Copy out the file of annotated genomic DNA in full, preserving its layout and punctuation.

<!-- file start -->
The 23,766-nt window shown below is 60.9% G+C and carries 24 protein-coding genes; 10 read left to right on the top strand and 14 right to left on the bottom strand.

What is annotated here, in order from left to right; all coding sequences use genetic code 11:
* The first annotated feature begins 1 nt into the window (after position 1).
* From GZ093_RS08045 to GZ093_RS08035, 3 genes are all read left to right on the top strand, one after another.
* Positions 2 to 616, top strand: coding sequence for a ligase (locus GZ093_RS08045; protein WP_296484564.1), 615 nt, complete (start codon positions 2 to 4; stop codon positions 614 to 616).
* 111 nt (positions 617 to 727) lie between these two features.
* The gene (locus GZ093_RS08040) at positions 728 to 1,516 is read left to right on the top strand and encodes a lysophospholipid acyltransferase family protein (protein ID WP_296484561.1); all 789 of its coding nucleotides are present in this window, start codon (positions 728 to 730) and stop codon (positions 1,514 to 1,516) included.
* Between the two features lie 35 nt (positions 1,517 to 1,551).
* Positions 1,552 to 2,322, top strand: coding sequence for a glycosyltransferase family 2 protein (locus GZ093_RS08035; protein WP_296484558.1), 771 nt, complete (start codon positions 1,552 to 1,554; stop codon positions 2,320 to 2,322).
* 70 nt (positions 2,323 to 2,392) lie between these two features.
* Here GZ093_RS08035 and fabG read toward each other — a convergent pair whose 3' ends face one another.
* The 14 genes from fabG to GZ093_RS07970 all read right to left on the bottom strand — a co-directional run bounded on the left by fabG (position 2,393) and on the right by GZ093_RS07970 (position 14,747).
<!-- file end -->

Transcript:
The 23,766-nt window shown below is 60.9% G+C and carries 24 protein-coding genes; 10 read left to right on the top strand and 14 right to left on the bottom strand.

What is annotated here, in order from left to right; all coding sequences use genetic code 11:
* The first annotated feature begins 1 nt into the window (after position 1).
* From GZ093_RS08045 to GZ093_RS08035, 3 genes are all read left to right on the top strand, one after another.
* Positions 2 to 616, top strand: coding sequence for a ligase (locus GZ093_RS08045; protein WP_296484564.1), 615 nt, complete (start codon positions 2 to 4; stop codon positions 614 to 616).
* 111 nt (positions 617 to 727) lie between these two features.
* The gene (locus GZ093_RS08040) at positions 728 to 1,516 is read left to right on the top strand and encodes a lysophospholipid acyltransferase family protein (protein ID WP_296484561.1); all 789 of its coding nucleotides are present in this window, start codon (positions 728 to 730) and stop codon (positions 1,514 to 1,516) included.
* Between the two features lie 35 nt (positions 1,517 to 1,551).
* Positions 1,552 to 2,322, top strand: coding sequence for a glycosyltransferase family 2 protein (locus GZ093_RS08035; protein WP_296484558.1), 771 nt, complete (start codon positions 1,552 to 1,554; stop codon positions 2,320 to 2,322).
* 70 nt (positions 2,323 to 2,392) lie between these two features.
* Here GZ093_RS08035 and fabG read toward each other — a convergent pair whose 3' ends face one another.
* The 14 genes from fabG to GZ093_RS07970 all read right to left on the bottom strand — a co-directional run bounded on the left by fabG (position 2,393) and on the right by GZ093_RS07970 (position 14,747).